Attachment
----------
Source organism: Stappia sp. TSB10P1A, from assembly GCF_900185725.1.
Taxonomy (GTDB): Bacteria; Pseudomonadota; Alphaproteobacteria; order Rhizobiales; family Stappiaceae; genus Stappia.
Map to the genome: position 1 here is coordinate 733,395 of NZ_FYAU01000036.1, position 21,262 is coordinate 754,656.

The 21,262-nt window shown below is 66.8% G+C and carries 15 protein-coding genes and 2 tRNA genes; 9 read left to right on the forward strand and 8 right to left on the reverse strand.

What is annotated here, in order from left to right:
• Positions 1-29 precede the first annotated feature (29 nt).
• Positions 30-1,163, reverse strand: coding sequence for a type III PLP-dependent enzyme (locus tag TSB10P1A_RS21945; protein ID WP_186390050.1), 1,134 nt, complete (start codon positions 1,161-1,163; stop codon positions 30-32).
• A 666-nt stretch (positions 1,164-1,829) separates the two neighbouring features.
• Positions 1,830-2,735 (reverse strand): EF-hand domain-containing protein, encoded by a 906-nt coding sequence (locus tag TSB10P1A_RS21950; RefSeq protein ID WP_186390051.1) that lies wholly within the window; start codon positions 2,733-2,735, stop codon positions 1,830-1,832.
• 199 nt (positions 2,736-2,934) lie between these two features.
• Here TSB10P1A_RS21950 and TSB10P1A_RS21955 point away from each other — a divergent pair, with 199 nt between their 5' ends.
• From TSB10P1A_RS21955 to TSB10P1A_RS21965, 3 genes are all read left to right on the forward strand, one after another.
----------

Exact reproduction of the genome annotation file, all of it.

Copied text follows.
Source organism: Stappia sp. TSB10P1A, from assembly GCF_900185725.1.
Taxonomy (GTDB): Bacteria; Pseudomonadota; Alphaproteobacteria; order Rhizobiales; family Stappiaceae; genus Stappia.
Map to the genome: position 1 here is coordinate 733,395 of NZ_FYAU01000036.1, position 21,262 is coordinate 754,656.

The 21,262-nt window shown below is 66.8% G+C and carries 15 protein-coding genes and 2 tRNA genes; 9 read left to right on the forward strand and 8 right to left on the reverse strand.

What is annotated here, in order from left to right:
• Positions 1-29 precede the first annotated feature (29 nt).
• Positions 30-1,163, reverse strand: coding sequence for a type III PLP-dependent enzyme (locus tag TSB10P1A_RS21945; protein ID WP_186390050.1), 1,134 nt, complete (start codon positions 1,161-1,163; stop codon positions 30-32).
• A 666-nt stretch (positions 1,164-1,829) separates the two neighbouring features.
• Positions 1,830-2,735 (reverse strand): EF-hand domain-containing protein, encoded by a 906-nt coding sequence (locus tag TSB10P1A_RS21950; RefSeq protein ID WP_186390051.1) that lies wholly within the window; start codon positions 2,733-2,735, stop codon positions 1,830-1,832.
• 199 nt (positions 2,736-2,934) lie between these two features.
• Here TSB10P1A_RS21950 and TSB10P1A_RS21955 point away from each other — a divergent pair, with 199 nt between their 5' ends.
• From TSB10P1A_RS21955 to TSB10P1A_RS21965, 3 genes are all read left to right on the forward strand, one after another.